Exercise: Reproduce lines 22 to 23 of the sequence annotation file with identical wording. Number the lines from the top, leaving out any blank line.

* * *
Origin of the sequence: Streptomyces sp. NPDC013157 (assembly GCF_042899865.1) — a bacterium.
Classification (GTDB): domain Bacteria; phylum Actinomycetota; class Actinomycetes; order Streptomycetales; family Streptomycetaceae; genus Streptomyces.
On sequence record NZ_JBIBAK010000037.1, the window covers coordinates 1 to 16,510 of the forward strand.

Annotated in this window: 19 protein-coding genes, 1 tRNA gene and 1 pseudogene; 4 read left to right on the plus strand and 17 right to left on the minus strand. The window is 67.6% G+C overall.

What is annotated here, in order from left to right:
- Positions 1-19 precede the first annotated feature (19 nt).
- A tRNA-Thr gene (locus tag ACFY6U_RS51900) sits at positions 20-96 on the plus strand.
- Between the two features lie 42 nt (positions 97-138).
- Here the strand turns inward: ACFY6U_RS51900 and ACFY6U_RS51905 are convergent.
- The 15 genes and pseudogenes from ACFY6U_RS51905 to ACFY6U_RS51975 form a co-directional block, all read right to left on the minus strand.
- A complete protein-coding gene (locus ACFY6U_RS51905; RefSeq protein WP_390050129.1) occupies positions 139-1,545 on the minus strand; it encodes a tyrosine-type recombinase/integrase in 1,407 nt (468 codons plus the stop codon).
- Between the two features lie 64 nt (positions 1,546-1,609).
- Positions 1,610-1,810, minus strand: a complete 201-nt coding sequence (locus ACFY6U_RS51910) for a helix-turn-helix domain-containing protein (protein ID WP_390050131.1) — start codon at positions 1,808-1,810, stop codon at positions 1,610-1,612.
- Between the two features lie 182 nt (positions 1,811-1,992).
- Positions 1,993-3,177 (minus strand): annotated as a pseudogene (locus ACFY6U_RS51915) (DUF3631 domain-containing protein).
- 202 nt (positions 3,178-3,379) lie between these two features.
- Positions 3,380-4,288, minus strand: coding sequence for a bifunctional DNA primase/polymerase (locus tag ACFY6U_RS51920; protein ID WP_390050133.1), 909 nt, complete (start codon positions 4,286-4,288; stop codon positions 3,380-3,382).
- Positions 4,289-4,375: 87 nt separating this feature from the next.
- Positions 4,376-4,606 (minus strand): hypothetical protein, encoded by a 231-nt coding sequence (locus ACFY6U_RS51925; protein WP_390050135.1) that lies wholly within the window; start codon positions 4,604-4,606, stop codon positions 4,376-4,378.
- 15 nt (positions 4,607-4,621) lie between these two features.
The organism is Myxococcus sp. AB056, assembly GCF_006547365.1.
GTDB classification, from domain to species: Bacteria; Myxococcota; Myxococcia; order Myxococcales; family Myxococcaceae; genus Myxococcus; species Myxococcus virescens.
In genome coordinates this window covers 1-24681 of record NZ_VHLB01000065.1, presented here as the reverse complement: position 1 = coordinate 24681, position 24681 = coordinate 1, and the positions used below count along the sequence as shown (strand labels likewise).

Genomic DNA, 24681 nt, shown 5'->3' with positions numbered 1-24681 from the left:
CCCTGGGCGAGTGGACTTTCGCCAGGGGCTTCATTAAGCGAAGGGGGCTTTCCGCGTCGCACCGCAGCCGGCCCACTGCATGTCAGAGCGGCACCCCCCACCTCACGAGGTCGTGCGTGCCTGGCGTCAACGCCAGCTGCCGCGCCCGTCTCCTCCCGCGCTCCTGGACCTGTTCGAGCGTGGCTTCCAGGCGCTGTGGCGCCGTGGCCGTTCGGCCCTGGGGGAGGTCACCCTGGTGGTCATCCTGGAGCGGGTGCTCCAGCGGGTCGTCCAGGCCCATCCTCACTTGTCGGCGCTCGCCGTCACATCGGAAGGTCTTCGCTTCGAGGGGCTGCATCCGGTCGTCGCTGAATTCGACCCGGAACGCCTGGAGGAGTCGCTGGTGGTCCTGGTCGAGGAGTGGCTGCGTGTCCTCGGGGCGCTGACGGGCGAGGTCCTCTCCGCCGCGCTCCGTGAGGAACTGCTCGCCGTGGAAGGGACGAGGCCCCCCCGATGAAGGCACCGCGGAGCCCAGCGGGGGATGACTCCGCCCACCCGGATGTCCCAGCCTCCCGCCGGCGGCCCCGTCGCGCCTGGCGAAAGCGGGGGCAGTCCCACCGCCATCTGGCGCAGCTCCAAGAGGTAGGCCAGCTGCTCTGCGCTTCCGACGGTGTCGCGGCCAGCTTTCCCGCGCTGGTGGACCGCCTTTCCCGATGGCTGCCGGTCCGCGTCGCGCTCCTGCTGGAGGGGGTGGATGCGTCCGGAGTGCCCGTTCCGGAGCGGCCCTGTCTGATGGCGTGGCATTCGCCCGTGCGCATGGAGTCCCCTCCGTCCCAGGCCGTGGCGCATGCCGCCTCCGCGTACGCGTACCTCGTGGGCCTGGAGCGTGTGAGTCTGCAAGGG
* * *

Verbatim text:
GTDB classification, from domain to species: Bacteria; Myxococcota; Myxococcia; order Myxococcales; family Myxococcaceae; genus Myxococcus; species Myxococcus virescens.
In genome coordinates this window covers 1-24681 of record NZ_VHLB01000065.1, presented here as the reverse complement: position 1 = coordinate 24681, position 24681 = coordinate 1, and the positions used below count along the sequence as shown (strand labels likewise).